THE WRITING IS ON THE WALL - CORMAC BROWN
Originally published at Cormac Writes
"The writing is on the wall, Tim, and it's ugly. I mean the kind of stuff that young eyes shouldn't see."
"What are you going on about, Jim?"
"I'm talking about the writing on the wall, it doesn't look good. We're a thing of the past."
"Who says, Tim?"
Me and James Angelo are hired muscle.
"We make sure that people stay informed of their options. We teach people the finer points of paying their loans or protection money on time, as well as the occasional confiscation of personal property to mitigate those debts."
What does all that mean? I don't know. It's what Jim tells people we do and I almost understand most of it. School and fancy terms for plain things have never been my strong suit. It was always cracking helmets on the football field and cracking heads off of it.
I would've become a mover but my cousin, who used to do the job, had a freakaccident where he wrenched his back out something fierce. He couldn't see the little cat that ran in front of him while he was carrying his end of couch and the rest is just wrong. Not to mention the lady, who owned the cat and couch, had the nerve to sue him for the vet bills and the cat's cast.
This has messed with my head...tremendously. I'm always looking down now and no cat, dog, squirrel, bird, or any other pint sized freak of nature, is going to get me.
Tonight, as me and Jim sit in a "gentleman's club" parking lot, Jim's whining sounds a whole lot like my complaining grand-aunt. She always had her hair up in a bun and she wore a black dress. Picturing Jim as my grand-aunt (God knows he has the moustache for it) is the only way I can deal all this nonsense.
We are waiting for a guy named "Barry," who was named after his father's favorite college coach. They won the National Championship back in the day and as recently as in 2000. The problem is, Barry bets stupid. He always bets on that team though, to be fair, barring a trick play in which the other team pulled a win out in the last minute, Barry would be an extremely rich man right now and I wouldn't be listening to the "stylistic bitchings" of Jim.
Jim is back on this, "What are we gonna do for a living? I can't get a real job, my record is too long and no honest employer is going to trust me to even go get sandwiches and coffee with the things I've done."
"I tell you what, Jim; the Board of Prisons could hire you to see if a murderer is truly insane. Having you talk to them in a locked room for half an hour? If they weren't insane before, they'd be insane after."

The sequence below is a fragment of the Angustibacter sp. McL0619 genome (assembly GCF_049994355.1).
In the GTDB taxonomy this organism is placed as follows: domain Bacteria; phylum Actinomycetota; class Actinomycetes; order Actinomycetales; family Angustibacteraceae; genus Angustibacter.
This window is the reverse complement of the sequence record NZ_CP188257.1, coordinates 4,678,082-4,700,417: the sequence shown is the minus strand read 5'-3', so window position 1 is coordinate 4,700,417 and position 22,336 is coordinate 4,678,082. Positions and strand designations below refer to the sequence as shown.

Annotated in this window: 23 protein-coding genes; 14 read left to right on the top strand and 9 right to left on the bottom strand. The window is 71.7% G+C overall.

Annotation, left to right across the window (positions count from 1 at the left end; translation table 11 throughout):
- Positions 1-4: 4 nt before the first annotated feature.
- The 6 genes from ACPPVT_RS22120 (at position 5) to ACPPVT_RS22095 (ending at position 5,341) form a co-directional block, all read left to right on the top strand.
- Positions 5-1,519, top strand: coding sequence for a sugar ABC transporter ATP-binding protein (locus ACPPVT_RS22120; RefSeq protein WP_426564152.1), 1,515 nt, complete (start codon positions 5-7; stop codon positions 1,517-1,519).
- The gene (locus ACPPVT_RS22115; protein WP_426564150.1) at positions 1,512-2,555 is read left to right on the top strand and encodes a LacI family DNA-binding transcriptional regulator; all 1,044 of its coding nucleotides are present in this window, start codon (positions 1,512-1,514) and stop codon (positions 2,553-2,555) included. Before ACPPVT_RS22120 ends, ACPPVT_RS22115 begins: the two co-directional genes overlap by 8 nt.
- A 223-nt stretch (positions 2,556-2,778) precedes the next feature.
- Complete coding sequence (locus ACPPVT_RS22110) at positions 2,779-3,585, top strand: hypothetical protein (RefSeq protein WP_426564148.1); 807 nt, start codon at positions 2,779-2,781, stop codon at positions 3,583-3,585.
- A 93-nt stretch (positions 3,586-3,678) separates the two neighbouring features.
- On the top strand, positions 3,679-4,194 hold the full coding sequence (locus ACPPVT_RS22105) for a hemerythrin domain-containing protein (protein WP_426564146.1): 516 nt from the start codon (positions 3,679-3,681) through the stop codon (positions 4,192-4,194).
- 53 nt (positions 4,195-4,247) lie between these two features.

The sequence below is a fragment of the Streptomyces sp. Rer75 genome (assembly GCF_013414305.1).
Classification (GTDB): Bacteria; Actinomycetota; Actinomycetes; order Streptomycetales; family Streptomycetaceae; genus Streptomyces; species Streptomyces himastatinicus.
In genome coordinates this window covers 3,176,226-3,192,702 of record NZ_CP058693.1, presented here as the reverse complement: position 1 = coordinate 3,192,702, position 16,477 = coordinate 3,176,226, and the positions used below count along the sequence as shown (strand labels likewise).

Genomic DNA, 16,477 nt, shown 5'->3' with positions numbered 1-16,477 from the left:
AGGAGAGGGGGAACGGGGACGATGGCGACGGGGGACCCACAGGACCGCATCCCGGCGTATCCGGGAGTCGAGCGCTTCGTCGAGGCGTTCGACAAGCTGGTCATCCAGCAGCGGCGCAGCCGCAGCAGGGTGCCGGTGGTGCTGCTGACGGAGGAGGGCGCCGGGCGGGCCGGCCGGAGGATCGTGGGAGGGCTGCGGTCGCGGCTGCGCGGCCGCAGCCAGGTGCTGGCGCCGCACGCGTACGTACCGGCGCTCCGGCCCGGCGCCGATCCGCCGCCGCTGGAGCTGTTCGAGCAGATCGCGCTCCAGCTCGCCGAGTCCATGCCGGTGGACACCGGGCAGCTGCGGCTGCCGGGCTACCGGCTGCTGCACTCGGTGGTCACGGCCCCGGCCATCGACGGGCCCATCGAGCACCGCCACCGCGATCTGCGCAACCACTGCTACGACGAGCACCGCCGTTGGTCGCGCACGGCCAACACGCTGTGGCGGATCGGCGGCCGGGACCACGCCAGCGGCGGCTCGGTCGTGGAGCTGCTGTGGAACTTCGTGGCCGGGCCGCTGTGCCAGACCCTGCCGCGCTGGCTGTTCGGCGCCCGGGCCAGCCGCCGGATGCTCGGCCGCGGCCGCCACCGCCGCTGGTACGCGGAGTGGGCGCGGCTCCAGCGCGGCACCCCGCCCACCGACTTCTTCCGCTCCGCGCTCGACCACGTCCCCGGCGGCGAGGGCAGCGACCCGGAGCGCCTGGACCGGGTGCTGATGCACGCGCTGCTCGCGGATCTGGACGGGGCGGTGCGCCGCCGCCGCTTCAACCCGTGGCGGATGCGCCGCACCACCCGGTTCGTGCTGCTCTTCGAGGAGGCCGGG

"What did you say?!"
"Hold that temper for something else. Here comes our chump now."
Barry pulls up in a Corvette that is barely two years old. Impressive, no? No, it isn't impressive at all; it's his sister's. The guy paying us for this job says to grab anything that Barry drives and we have tried like hell, to keep up with this Corvette.
Barry is a little too eager to see the strippers, because we are almost on him before he sees us.
He puts two fingers in his mouth and whistles. Here comes one of the bouncers, lumbering up like a big clumsy attack dog. As I drop him with a small crowbar, I feel bad for the guy because I think we used to play next to each other in junior varsity football. Oh well, business is business.
Jim holds Barry while I go through his pockets. I find the car keys and then I see why that when Barry calls, the bouncer comes. The bouncer must get great kickbacks from the dancers because Barry has a roll of one dollar bills that would choke a Great Dane. I work Barry's face over a little, not too much because if you rough him up too bad, the other gamblers aren't going to want to borrow money.
One of the other bouncers went back inside to get help, so we decide that Barry has gotten the point and we take off.
"I'm driving the Corvette!"
"Says who? I did all the dirty work," I say as I walk over to Barry's sister's car. "And I have the keys."
It handles nicely as I try to chirp the tires, but there are electronics that keep me from burning rubber the way I used to. I miss good old-fashioned American muscle and with all of these computer chips, I can't work on cars anymore. My cell phone rings and I answer it without checking the number...big mistake. Jim's at it again.
"It said in the New York Times, of all places, that the crime families are going into drugs, or going legit."
"Hey, as long as there are degenerates like Barry, we'll always work."
"I don't know, Tim. We are dinosaurs and the writing is on the wall."
I let out a sigh; I'm tired of his whining. "What the hell, I could never read for shit, anyway," as I hang up my phone and I turn it off.
BIO: "Cormac Brown" is my pen name. I'm an up-and-slumming writer in the city of Saint Francis, and I'm following in the footsteps of Hammett...minus the TB and working for the Pinkerton Agency. A couple of stories that I've stapled and stitched together can be found at Cormac Writes.
Irish Times Crime Fiction column, February 2018
13 hours ago